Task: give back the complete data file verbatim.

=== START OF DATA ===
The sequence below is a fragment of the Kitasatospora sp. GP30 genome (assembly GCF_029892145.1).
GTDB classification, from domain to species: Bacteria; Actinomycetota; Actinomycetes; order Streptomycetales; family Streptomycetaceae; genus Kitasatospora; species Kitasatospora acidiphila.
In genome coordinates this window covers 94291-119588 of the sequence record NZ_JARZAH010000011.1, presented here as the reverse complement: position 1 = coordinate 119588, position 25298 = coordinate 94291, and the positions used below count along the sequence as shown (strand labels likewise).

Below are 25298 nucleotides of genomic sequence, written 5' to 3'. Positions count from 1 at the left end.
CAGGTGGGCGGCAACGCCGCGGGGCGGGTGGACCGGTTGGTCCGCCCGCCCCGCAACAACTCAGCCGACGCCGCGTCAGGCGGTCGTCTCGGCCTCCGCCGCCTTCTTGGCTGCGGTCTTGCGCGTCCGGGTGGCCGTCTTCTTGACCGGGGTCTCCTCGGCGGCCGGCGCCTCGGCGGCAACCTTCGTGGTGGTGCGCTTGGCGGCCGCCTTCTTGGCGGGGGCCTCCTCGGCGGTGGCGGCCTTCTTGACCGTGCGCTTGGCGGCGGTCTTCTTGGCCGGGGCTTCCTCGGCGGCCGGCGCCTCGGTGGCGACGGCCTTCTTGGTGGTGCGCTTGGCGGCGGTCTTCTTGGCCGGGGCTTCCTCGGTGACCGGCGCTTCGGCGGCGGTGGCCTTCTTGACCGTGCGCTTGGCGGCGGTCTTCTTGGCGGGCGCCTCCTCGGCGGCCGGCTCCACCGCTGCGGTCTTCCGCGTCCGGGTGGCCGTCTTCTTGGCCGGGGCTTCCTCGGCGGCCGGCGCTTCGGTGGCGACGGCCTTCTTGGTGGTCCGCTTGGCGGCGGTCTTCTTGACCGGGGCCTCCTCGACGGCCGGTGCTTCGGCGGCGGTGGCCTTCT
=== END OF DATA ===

The sequence below is a fragment of the Kitasatospora sp. GP30 genome (assembly GCF_029892145.1).
GTDB classification, from domain to species: Bacteria; Actinomycetota; Actinomycetes; order Streptomycetales; family Streptomycetaceae; genus Kitasatospora; species Kitasatospora acidiphila.
In genome coordinates this window covers 94291-119588 of the sequence record NZ_JARZAH010000011.1, presented here as the reverse complement: position 1 = coordinate 119588, position 25298 = coordinate 94291, and the positions used below count along the sequence as shown (strand labels likewise).

Below are 25298 nucleotides of genomic sequence, written 5' to 3'. Positions count from 1 at the left end.
CAGGTGGGCGGCAACGCCGCGGGGCGGGTGGACCGGTTGGTCCGCCCGCCCCGCAACAACTCAGCCGACGCCGCGTCAGGCGGTCGTCTCGGCCTCCGCCGCCTTCTTGGCTGCGGTCTTGCGCGTCCGGGTGGCCGTCTTCTTGACCGGGGTCTCCTCGGCGGCCGGCGCCTCGGCGGCAACCTTCGTGGTGGTGCGCTTGGCGGCCGCCTTCTTGGCGGGGGCCTCCTCGGCGGTGGCGGCCTTCTTGACCGTGCGCTTGGCGGCGGTCTTCTTGGCCGGGGCTTCCTCGGCGGCCGGCGCCTCGGTGGCGACGGCCTTCTTGGTGGTGCGCTTGGCGGCGGTCTTCTTGGCCGGGGCTTCCTCGGTGACCGGCGCTTCGGCGGCGGTGGCCTTCTTGACCGTGCGCTTGGCGGCGGTCTTCTTGGCGGGCGCCTCCTCGGCGGCCGGCTCCACCGCTGCGGTCTTCCGCGTCCGGGTGGCCGTCTTCTTGGCCGGGGCTTCCTCGGCGGCCGGCGCTTCGGTGGCGACGGCCTTCTTGGTGGTCCGCTTGGCGGCGGTCTTCTTGACCGGGGCCTCCTCGACGGCCGGTGCTTCGGCGGCGGTGGCCTTCT